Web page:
Harrismith Mountain Race

Mountain-Race site - Copy

Way back in 1922 a Pom army major sat in the gentleman’s club in Harrismith and spoke condescendingly about our mountain, Platberg, as “that little hill”. What was ‘e on about? It rises 7800 ft above sea level and he was from a tiny chilly island whose ‘ighest point is a mere 3209 ft above sea level! Being a Pom he was no doubt gin-fuelled at the time. Anyway, this ended up in a challenge to see if he could reach the top in under an hour, which led to me having to run up it years later. Because its there, see.

I had often run the short cross-country course and twice the longer course, which followed the mountain race route except for the actual, y’know, ‘mountain’ part. I had also often climbed the mountain, but strolling and packing lunch. When I finally decided I really needed to cross the actual mountain race proper off my list of “should do’s” I was larger, slower and should have been wiser.

The race used to be from town to the top of the mountain, along the top for a mile or so and back down. Sensible. That’s how I ran it in 1979. The medal then had a handy bottle opener attached!

20141110_183249

Then some fools decided that wasn’t long enough (apparently a cross-country route needed to be 15km to be “official”!) so they added 3km of perfectly senseless meanderings around the streets of our dorp causing fatigue before I even started the climb.

Leaving town
Start of One Man's Pass Mountain Race 9

It gets steeper, then at times its hands and knees

The

Top of One Man’s Pass looking back down on the City of Sin and Laughter

Top of ZigZag Pass

The best part: On top, heading for Zig-Zag pass

The finish at the Groen Pawiljoen grounds

Run to A then to B and back (who added 3km of tar road!?)

Oh by the way, Major Belcher did get to the top in under an hour, winning the bet.

Some history from friend Etienne Joubert, who has also trotted the course:

The Harrismith Mountain Race held annually since 1922, was described as the ‘toughest in the world’ by Wally Hayward, who won five Comrades marathons, the London to Brighton Marathon and the Bath to London 100-miler! (More about a wonderful day with Wally here: https://vrystaatconfessions.wordpress.com/2014/04/10/just-call-me-wally/).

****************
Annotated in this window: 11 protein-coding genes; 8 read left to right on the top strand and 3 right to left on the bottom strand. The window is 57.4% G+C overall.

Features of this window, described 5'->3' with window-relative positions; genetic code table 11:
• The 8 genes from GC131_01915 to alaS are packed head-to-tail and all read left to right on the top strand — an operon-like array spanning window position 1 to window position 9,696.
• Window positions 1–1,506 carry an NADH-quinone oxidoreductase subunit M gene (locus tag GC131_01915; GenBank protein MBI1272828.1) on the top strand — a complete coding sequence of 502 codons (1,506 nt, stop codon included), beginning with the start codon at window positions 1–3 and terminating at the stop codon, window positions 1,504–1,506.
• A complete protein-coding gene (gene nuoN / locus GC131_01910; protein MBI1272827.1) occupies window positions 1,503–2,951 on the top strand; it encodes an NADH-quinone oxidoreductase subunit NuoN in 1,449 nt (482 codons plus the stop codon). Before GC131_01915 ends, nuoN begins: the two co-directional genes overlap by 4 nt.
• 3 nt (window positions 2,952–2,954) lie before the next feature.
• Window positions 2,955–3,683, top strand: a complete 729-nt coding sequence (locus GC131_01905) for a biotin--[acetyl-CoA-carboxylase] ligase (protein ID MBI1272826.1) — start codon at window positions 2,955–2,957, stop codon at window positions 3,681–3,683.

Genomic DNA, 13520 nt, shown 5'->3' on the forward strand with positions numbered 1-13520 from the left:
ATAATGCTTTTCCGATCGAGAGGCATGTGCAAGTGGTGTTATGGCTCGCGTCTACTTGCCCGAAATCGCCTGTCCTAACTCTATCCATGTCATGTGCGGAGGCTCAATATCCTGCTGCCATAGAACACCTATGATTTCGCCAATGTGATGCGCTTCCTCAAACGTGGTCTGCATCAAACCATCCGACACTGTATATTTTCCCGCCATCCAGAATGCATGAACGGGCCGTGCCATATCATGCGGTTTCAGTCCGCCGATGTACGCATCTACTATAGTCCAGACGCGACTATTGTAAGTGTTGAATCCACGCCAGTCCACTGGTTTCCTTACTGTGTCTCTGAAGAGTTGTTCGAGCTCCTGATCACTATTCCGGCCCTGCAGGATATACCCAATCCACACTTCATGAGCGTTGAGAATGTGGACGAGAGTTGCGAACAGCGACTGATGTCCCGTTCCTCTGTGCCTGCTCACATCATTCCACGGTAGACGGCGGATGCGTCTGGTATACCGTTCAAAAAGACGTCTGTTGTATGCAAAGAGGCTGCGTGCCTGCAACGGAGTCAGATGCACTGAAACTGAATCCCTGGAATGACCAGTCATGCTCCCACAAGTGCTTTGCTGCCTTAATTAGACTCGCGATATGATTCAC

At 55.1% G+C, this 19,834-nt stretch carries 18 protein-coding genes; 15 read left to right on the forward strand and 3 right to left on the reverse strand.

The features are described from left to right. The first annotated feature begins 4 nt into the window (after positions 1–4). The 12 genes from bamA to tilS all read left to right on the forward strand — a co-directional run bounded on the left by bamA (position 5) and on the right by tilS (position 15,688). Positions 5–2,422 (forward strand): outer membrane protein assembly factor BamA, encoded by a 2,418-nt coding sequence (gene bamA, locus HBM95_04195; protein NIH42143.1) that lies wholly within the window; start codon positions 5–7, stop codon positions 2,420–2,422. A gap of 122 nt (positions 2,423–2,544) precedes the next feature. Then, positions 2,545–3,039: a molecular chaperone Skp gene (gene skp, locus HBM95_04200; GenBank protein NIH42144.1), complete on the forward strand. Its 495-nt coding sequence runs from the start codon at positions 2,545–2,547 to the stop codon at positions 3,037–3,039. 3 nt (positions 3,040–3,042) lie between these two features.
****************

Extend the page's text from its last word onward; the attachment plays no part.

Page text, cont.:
It originated when, in 1922, a British soldier, Maj A E Belcher, returned to Harrismith where he had been stationed near 42nd Hill during the war. He was referring to Platberg as ‘that small hill of yours’, one Friday evening [lots of silly things are done on Friday evenings] and one of the locals (a certain Van Reenen – or maybe the chemist Scruby) immediately bet him that he could not reach the top (591 metres – just under 2000ft – above the town) in less than an hour.

The major accepted the challenge and set off from the corner of Stuart & Bester streets outside the old Harrismith Club near where the Athertons ran The Harrismith Chronicle the very next day. He reached the summit with eight minutes to spare. Afterwards Major Belcher presented a floating trophy as a prize awarded to the first athlete to reach the top of the mountain (the record time today is 22 minutes and 9 seconds).

The race route has changed over time – starting in Piet Retief Street outside the post office and police station for some years. Nowadays it starts at the town’s sports grounds, passing the jail, then through the terrain where the concentration camp (second site) once stood, up the steep slopes of Platberg to the top via One Man’s Pass, close to where a fort was built during the Anglo-Boer War. After traversing a short distance along the top, the descent is made via Zig-Zag Pass, and the race is completed back at the ‘Groen Pawiljoen’ sports grounds.

Advertisements

Leave a Reply

Fill in your details below or click an icon to log in:

WordPress.com Logo

You are commenting using your WordPress.com account. Log Out / Change )

Twitter picture

You are commenting using your Twitter account. Log Out / Change )

Facebook photo

You are commenting using your Facebook account. Log Out / Change )

Google+ photo

You are commenting using your Google+ account. Log Out / Change )

Connecting to %s